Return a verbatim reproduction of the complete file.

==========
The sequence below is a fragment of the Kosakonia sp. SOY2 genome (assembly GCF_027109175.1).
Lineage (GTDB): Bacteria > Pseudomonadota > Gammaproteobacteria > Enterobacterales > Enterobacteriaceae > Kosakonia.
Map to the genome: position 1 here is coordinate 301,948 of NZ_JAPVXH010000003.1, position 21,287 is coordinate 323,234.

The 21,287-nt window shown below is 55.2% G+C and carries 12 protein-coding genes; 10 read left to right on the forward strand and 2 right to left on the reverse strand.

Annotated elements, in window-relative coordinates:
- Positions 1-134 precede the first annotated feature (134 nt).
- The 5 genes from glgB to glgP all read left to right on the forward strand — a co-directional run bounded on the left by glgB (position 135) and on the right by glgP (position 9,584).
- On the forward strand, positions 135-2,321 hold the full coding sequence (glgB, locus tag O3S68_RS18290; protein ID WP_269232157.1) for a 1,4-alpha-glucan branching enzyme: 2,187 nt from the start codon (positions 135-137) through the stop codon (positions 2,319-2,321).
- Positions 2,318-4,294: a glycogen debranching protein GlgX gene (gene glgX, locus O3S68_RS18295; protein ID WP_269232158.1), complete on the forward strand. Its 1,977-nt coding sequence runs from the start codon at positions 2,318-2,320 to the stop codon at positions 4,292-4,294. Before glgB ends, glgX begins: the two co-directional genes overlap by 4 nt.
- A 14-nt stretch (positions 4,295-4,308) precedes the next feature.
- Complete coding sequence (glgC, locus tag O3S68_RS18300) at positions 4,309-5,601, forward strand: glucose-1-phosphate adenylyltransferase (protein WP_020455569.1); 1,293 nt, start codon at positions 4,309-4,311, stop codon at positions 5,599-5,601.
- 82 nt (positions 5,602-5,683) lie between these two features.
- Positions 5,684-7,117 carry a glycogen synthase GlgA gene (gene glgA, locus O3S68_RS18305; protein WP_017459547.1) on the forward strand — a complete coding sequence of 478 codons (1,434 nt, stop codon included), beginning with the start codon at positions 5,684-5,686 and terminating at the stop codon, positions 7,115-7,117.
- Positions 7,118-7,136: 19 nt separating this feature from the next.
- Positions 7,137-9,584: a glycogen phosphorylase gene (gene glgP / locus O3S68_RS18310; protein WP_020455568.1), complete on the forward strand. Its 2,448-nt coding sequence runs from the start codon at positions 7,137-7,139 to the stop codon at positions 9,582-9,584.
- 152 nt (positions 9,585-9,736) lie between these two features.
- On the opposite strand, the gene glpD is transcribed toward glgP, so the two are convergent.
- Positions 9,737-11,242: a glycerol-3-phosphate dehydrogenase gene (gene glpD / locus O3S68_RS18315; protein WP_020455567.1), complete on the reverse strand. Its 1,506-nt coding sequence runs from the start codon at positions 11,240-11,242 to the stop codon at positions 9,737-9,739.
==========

The sequence below is a fragment of the Kosakonia sp. SOY2 genome (assembly GCF_027109175.1).
Lineage (GTDB): Bacteria > Pseudomonadota > Gammaproteobacteria > Enterobacterales > Enterobacteriaceae > Kosakonia.
Map to the genome: position 1 here is coordinate 301,948 of NZ_JAPVXH010000003.1, position 21,287 is coordinate 323,234.

The 21,287-nt window shown below is 55.2% G+C and carries 12 protein-coding genes; 10 read left to right on the forward strand and 2 right to left on the reverse strand.

Annotated elements, in window-relative coordinates:
- Positions 1-134 precede the first annotated feature (134 nt).
- The 5 genes from glgB to glgP all read left to right on the forward strand — a co-directional run bounded on the left by glgB (position 135) and on the right by glgP (position 9,584).
- On the forward strand, positions 135-2,321 hold the full coding sequence (glgB, locus tag O3S68_RS18290; protein ID WP_269232157.1) for a 1,4-alpha-glucan branching enzyme: 2,187 nt from the start codon (positions 135-137) through the stop codon (positions 2,319-2,321).
- Positions 2,318-4,294: a glycogen debranching protein GlgX gene (gene glgX, locus O3S68_RS18295; protein ID WP_269232158.1), complete on the forward strand. Its 1,977-nt coding sequence runs from the start codon at positions 2,318-2,320 to the stop codon at positions 4,292-4,294. Before glgB ends, glgX begins: the two co-directional genes overlap by 4 nt.
- A 14-nt stretch (positions 4,295-4,308) precedes the next feature.
- Complete coding sequence (glgC, locus tag O3S68_RS18300) at positions 4,309-5,601, forward strand: glucose-1-phosphate adenylyltransferase (protein WP_020455569.1); 1,293 nt, start codon at positions 4,309-4,311, stop codon at positions 5,599-5,601.
- 82 nt (positions 5,602-5,683) lie between these two features.
- Positions 5,684-7,117 carry a glycogen synthase GlgA gene (gene glgA, locus O3S68_RS18305; protein WP_017459547.1) on the forward strand — a complete coding sequence of 478 codons (1,434 nt, stop codon included), beginning with the start codon at positions 5,684-5,686 and terminating at the stop codon, positions 7,115-7,117.
- Positions 7,118-7,136: 19 nt separating this feature from the next.
- Positions 7,137-9,584: a glycogen phosphorylase gene (gene glgP / locus O3S68_RS18310; protein WP_020455568.1), complete on the forward strand. Its 2,448-nt coding sequence runs from the start codon at positions 7,137-7,139 to the stop codon at positions 9,582-9,584.
- 152 nt (positions 9,585-9,736) lie between these two features.
- On the opposite strand, the gene glpD is transcribed toward glgP, so the two are convergent.
- Positions 9,737-11,242: a glycerol-3-phosphate dehydrogenase gene (gene glpD / locus O3S68_RS18315; protein WP_020455567.1), complete on the reverse strand. Its 1,506-nt coding sequence runs from the start codon at positions 11,240-11,242 to the stop codon at positions 9,737-9,739.